4 Automated Testing Principles to Make Autotests More Reliable
The author of this article is Oleksandr Podoliako, Lead Software Test Automation Engineer at EPAM.
In this article
I have been working in the QA field for almost six years, and the biggest challenge that I see in automated testing is the absence of result certainty. A failed test does not provide sufficient assurance that we have found a defect. This is because there are many possible reasons for failure, including issues with the environment or tools, eligibility changes due to application development, and poorly designed tests.
According to a survey conducted at the end of 2021, around 59% of survey recipients experienced “flaky” tests on a regular basis. A test failure requires human attention, which makes feedback time longer. The worst part is that automated tests are no longer automatic. So, how can we improve this situation?
In this article, I briefly outlined four principles that can make automated tests more reliable. These principles are based on my experience in the industry, and I hope they will help you get more accurate test results and save time and resources for your team.
Principle 1: Isolation
Tests should be isolated as much as possible from the outer environment and from other tests. I often observe that one test indirectly, or even directly, affects another. And I have seen numerous instances when some global environment configuration impacts a group of tests. Of course, isolation capabilities depend on an application. One approach is to use unique data for each test, such as different users, products, etc. It is also a good idea to analyze where and how different tests can interact with each other and reduce these interactions. The ultimate solution is to use different environments.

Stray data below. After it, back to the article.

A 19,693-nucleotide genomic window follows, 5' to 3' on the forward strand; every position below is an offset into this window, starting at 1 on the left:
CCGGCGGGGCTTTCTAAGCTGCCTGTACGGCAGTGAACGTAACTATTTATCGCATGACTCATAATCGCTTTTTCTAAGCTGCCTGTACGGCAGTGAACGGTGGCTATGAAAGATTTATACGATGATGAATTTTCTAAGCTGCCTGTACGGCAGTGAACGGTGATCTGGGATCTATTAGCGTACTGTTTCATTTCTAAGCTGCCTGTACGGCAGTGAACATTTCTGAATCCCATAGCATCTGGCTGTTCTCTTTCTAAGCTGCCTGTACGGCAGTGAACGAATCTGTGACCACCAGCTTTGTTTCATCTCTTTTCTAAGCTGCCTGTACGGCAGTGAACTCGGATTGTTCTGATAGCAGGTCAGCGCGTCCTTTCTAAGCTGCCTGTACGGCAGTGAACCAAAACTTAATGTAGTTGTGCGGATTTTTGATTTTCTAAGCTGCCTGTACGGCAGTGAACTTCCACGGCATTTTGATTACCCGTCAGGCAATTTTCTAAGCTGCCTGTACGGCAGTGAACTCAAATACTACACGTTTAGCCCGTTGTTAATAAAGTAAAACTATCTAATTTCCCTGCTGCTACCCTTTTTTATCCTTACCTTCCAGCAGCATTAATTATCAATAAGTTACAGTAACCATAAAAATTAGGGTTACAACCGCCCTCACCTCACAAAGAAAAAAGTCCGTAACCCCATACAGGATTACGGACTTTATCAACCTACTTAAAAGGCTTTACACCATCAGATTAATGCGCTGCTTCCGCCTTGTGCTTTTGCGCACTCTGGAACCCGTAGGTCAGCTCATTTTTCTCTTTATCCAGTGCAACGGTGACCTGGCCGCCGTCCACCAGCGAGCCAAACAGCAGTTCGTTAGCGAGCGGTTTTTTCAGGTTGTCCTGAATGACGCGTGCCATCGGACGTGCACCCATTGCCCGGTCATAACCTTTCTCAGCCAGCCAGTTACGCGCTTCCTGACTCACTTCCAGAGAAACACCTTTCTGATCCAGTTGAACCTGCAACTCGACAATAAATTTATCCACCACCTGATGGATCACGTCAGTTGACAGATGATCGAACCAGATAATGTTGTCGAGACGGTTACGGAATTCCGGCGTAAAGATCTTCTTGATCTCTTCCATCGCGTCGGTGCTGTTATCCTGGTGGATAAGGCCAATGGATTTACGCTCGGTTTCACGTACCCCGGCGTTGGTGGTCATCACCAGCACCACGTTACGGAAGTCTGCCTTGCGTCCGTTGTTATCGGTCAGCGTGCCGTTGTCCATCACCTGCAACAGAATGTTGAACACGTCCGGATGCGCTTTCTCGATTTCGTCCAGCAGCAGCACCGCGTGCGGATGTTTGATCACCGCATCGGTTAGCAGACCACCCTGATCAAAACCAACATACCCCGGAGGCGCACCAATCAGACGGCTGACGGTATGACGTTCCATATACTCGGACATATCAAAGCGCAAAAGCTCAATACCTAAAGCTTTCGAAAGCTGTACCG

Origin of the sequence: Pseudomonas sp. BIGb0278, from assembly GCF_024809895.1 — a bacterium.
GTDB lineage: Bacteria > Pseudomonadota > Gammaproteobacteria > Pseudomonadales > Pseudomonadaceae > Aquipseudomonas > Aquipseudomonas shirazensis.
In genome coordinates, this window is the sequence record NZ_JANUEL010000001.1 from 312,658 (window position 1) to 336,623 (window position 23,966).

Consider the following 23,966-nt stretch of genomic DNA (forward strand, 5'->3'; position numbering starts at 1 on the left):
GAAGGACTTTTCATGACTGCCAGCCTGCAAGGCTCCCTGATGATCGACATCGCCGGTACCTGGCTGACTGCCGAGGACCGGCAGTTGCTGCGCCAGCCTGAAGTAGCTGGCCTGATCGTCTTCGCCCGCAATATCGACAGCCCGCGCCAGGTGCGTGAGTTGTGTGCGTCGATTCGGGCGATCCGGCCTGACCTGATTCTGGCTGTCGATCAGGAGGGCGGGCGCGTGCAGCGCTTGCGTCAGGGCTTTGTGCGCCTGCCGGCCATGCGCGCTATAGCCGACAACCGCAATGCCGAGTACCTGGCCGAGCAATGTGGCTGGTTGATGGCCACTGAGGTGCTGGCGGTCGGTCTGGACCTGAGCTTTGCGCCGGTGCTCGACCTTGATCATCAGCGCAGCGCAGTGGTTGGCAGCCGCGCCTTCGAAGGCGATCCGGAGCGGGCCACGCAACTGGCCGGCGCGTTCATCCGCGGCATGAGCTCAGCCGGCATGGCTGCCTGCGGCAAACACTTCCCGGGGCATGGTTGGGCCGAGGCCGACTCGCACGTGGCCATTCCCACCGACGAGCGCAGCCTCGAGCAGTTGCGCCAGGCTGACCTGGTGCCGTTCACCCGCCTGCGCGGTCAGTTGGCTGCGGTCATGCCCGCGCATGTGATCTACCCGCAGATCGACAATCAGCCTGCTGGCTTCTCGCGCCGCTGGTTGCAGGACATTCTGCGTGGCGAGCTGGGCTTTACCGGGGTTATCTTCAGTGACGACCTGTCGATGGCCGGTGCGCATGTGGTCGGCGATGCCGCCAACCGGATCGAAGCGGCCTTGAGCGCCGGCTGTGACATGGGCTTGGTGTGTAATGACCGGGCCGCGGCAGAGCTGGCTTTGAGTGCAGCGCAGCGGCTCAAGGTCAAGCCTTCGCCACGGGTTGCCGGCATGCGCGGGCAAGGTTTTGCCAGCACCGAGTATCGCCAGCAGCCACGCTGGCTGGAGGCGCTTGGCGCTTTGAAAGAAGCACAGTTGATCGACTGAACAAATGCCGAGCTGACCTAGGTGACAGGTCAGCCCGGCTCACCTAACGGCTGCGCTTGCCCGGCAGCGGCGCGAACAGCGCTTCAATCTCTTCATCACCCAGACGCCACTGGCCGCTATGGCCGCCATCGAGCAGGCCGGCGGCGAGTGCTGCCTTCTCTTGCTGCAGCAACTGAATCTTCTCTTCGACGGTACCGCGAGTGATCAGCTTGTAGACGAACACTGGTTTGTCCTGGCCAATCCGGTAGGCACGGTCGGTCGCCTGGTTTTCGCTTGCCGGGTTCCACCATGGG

In the example below, the tests are isolated by using unique testing data. Without isolation, TEST 1 could be affected by TEST 2.
Principle 2: Managing application state
An engineer should be able to manage the application state through the API or directly with database interaction. All external services should be mocked. This gives us predictable application behavior and ensures that the application has the correct state when the test starts.
This principle also helps create small, atomic tests that are more readable and faster.
In the example below, a special product is created through the API, and we can be confident that the product is available. The product is removed after the execution of TEST 3 to maintain a clean environment.
Principle 3: API over UI
This principle is heavily based on the previous one. The aim is to use the user interface only on a page where we want to check something. A proxy is a tool that helps us discover what happens under the hood and then simulate it with API and database interactions.
In the example below, the required authentication token is obtained through an API. The product is also added through the API, and we open just one page where we perform some checks.
Principle 4: Functionality-driven test coverage
The UI is often subject to frequent changes during the development stage. I believe this problem could be solved by addressing only the core functionality during development. It is less likely that the ”buy” button will disappear on a page meant for selling something.
In conclusion, I want to mention that the above principles are based on my personal perspective and are intended as advice, rather than rules. You can choose to follow one or none of these principles, depending on your specific situation.
Of course, following these principles will require additional effort, and you will need to have a special application design that allows for isolation and state management.
I believe, however, that following them will ultimately make the work easier for all team members, from QA to developers, and, most importantly, will improve product quality.